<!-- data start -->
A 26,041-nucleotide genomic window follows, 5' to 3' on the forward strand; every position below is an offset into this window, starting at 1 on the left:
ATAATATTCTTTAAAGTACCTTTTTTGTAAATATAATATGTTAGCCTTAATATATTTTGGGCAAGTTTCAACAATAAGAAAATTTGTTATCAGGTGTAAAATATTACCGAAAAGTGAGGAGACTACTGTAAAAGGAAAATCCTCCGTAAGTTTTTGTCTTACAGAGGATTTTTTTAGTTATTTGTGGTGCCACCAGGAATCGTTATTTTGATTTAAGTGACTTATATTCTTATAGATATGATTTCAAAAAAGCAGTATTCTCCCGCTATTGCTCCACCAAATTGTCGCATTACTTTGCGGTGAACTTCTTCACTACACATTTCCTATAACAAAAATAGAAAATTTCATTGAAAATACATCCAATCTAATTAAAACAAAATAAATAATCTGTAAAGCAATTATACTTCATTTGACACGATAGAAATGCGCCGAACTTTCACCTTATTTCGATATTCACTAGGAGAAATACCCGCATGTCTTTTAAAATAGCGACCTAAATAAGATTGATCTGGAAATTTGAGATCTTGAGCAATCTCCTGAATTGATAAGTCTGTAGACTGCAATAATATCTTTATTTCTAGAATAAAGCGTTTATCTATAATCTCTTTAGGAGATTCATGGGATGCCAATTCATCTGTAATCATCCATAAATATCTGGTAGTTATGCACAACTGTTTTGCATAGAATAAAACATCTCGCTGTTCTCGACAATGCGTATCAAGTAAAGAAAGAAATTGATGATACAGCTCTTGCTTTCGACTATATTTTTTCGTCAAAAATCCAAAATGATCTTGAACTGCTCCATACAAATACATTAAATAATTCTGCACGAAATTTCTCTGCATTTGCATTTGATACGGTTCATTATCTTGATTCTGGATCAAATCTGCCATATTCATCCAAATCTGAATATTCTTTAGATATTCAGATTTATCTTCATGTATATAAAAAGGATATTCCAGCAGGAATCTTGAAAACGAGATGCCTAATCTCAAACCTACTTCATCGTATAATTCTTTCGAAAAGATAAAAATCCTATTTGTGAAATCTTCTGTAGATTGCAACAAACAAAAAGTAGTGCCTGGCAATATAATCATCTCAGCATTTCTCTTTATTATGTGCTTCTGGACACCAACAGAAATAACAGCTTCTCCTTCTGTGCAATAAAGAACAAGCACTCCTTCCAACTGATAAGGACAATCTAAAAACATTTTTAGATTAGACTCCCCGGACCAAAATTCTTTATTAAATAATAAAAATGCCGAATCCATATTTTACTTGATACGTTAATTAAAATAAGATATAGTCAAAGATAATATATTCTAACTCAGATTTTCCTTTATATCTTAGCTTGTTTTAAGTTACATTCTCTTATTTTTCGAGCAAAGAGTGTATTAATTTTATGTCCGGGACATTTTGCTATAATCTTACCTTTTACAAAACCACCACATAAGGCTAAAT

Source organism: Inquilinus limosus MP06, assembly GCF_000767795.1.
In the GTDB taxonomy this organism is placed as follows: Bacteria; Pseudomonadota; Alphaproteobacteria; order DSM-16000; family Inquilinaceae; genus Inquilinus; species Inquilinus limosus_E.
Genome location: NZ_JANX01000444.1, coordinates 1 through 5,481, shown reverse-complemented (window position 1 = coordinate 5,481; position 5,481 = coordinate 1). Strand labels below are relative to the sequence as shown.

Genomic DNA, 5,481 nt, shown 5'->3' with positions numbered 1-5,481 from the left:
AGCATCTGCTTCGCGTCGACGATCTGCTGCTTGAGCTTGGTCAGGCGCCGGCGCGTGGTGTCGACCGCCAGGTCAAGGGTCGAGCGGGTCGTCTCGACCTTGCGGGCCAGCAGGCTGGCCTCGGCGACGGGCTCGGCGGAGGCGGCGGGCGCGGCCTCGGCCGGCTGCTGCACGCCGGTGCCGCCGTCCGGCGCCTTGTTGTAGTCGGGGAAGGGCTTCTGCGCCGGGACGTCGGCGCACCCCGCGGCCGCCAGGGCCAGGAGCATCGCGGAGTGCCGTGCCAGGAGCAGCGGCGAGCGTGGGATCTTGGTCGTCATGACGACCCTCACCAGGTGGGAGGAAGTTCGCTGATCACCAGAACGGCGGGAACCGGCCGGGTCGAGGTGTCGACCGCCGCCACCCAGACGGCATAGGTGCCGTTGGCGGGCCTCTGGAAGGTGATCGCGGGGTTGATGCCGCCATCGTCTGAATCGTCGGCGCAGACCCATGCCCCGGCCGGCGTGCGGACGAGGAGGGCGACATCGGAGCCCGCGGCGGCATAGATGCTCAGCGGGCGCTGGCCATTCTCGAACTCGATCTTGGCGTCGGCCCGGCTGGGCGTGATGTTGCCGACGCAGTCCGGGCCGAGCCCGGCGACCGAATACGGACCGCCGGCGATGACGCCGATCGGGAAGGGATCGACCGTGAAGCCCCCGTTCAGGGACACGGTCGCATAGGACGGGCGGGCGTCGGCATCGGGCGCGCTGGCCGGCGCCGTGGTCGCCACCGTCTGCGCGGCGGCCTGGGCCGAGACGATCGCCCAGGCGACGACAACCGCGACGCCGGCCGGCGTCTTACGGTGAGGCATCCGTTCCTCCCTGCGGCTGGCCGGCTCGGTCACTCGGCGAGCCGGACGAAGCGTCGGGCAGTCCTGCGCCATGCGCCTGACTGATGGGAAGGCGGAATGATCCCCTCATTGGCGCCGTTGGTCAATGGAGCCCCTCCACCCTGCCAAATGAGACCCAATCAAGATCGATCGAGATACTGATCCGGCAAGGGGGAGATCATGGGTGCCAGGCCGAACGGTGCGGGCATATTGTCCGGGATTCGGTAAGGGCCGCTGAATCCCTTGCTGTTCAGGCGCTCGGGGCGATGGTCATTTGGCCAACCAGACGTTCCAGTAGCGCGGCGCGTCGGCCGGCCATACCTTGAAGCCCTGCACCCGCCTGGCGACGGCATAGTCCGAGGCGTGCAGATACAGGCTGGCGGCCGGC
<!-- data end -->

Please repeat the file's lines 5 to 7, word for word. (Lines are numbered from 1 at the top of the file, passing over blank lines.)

Genome location: NZ_JANX01000444.1, coordinates 1 through 5,481, shown reverse-complemented (window position 1 = coordinate 5,481; position 5,481 = coordinate 1). Strand labels below are relative to the sequence as shown.

Genomic DNA, 5,481 nt, shown 5'->3' with positions numbered 1-5,481 from the left:
AGCATCTGCTTCGCGTCGACGATCTGCTGCTTGAGCTTGGTCAGGCGCCGGCGCGTGGTGTCGACCGCCAGGTCAAGGGTCGAGCGGGTCGTCTCGACCTTGCGGGCCAGCAGGCTGGCCTCGGCGACGGGCTCGGCGGAGGCGGCGGGCGCGGCCTCGGCCGGCTGCTGCACGCCGGTGCCGCCGTCCGGCGCCTTGTTGTAGTCGGGGAAGGGCTTCTGCGCCGGGACGTCGGCGCACCCCGCGGCCGCCAGGGCCAGGAGCATCGCGGAGTGCCGTGCCAGGAGCAGCGGCGAGCGTGGGATCTTGGTCGTCATGACGACCCTCACCAGGTGGGAGGAAGTTCGCTGATCACCAGAACGGCGGGAACCGGCCGGGTCGAGGTGTCGACCGCCGCCACCCAGACGGCATAGGTGCCGTTGGCGGGCCTCTGGAAGGTGATCGCGGGGTTGATGCCGCCATCGTCTGAATCGTCGGCGCAGACCCATGCCCCGGCCGGCGTGCGGACGAGGAGGGCGACATCGGAGCCCGCGGCGGCATAGATGCTCAGCGGGCGCTGGCCATTCTCGAACTCGATCTTGGCGTCGGCCCGGCTGGGCGTGATGTTGCCGACGCAGTCCGGGCCGAGCCCGGCGACCGAATACGGACCGCCGGCGATGACGCCGATCGGGAAGGGATCGACCGTGAAGCCCCCGTTCAGGGACACGGTCGCATAGGACGGGCGGGCGTCGGCATCGGGCGCGCTGGCCGGCGCCGTGGTCGCCACCGTCTGCGCGGCGGCCTGGGCCGAGACGATCGCCCAGGCGACGACAACCGCGACGCCGGCCGGCGTCTTACGGTGAGGCATCCGTTCCTCCCTGCGGCTGGCCGGCTCGGTCACTCGGCGAGCCGGACGAAGCGTCGGGCAGTCCTGCGCCATGCGCCTGACTGATGGGAAGGCGGAATGATCCCCTCATTGGCGCCGTTGGTCAATGGAGCCCCTCCACCCTGCCAAATGAGACCCAATCAAGATCGATCGAGATACTGATCCGGCAAGGGGGAGATCATGGGTGCCAGGCCGAACGGTGCGGGCATATTGTCCGGGATTCGGTAAGGGCCGCTGAATCCCTTGCTGTTCAGGCGCTCGGGGCGATGGTCATTTGGCCAACCAGACGTTCCAGTAGCGCGGCGCGTCGGCCGGCCATACCTTGAAGCCCTGCACCCGCCTGGCGACGGCATAGTCCGAGGCGTGCAGATACAGGCTGGCGGCCGGC